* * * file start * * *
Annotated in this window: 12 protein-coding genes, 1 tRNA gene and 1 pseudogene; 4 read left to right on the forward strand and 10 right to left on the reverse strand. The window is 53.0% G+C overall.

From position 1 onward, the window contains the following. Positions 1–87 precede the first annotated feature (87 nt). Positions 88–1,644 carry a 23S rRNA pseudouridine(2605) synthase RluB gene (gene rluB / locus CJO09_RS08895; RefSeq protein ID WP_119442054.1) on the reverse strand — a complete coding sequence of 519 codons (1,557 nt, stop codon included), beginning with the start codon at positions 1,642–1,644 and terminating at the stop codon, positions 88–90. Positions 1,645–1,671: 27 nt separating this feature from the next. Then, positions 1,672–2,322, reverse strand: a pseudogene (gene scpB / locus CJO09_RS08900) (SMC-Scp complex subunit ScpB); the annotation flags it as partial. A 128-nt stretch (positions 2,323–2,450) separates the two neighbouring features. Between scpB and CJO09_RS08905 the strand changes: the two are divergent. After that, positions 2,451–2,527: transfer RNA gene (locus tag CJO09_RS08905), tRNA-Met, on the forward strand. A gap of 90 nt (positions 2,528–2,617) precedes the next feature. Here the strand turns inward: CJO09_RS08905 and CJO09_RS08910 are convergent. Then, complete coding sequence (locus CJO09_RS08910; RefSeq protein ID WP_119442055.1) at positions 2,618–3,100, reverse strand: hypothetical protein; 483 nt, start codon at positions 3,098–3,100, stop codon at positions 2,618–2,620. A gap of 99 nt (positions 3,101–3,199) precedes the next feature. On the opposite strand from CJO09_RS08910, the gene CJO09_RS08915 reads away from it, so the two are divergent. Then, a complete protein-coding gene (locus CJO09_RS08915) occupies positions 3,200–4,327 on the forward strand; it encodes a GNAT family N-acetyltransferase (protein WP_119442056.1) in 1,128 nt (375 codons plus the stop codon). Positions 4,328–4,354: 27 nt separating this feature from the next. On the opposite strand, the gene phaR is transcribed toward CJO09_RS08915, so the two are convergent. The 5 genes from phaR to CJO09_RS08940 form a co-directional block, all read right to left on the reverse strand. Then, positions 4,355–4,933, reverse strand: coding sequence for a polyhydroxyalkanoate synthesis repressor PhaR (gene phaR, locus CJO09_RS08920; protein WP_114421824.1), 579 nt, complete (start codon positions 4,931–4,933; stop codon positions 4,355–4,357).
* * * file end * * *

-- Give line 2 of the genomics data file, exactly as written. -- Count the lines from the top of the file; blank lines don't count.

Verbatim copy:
From position 1 onward, the window contains the following. Positions 1–87 precede the first annotated feature (87 nt). Positions 88–1,644 carry a 23S rRNA pseudouridine(2605) synthase RluB gene (gene rluB / locus CJO09_RS08895; RefSeq protein ID WP_119442054.1) on the reverse strand — a complete coding sequence of 519 codons (1,557 nt, stop codon included), beginning with the start codon at positions 1,642–1,644 and terminating at the stop codon, positions 88–90. Positions 1,645–1,671: 27 nt separating this feature from the next. Then, positions 1,672–2,322, reverse strand: a pseudogene (gene scpB / locus CJO09_RS08900) (SMC-Scp complex subunit ScpB); the annotation flags it as partial. A 128-nt stretch (positions 2,323–2,450) separates the two neighbouring features. Between scpB and CJO09_RS08905 the strand changes: the two are divergent. After that, positions 2,451–2,527: transfer RNA gene (locus tag CJO09_RS08905), tRNA-Met, on the forward strand. A gap of 90 nt (positions 2,528–2,617) precedes the next feature. Here the strand turns inward: CJO09_RS08905 and CJO09_RS08910 are convergent. Then, complete coding sequence (locus CJO09_RS08910; RefSeq protein ID WP_119442055.1) at positions 2,618–3,100, reverse strand: hypothetical protein; 483 nt, start codon at positions 3,098–3,100, stop codon at positions 2,618–2,620. A gap of 99 nt (positions 3,101–3,199) precedes the next feature. On the opposite strand from CJO09_RS08910, the gene CJO09_RS08915 reads away from it, so the two are divergent. Then, a complete protein-coding gene (locus CJO09_RS08915) occupies positions 3,200–4,327 on the forward strand; it encodes a GNAT family N-acetyltransferase (protein WP_119442056.1) in 1,128 nt (375 codons plus the stop codon). Positions 4,328–4,354: 27 nt separating this feature from the next. On the opposite strand, the gene phaR is transcribed toward CJO09_RS08915, so the two are convergent. The 5 genes from phaR to CJO09_RS08940 form a co-directional block, all read right to left on the reverse strand. Then, positions 4,355–4,933, reverse strand: coding sequence for a polyhydroxyalkanoate synthesis repressor PhaR (gene phaR, locus CJO09_RS08920; protein WP_114421824.1), 579 nt, complete (start codon positions 4,931–4,933; stop codon positions 4,355–4,357).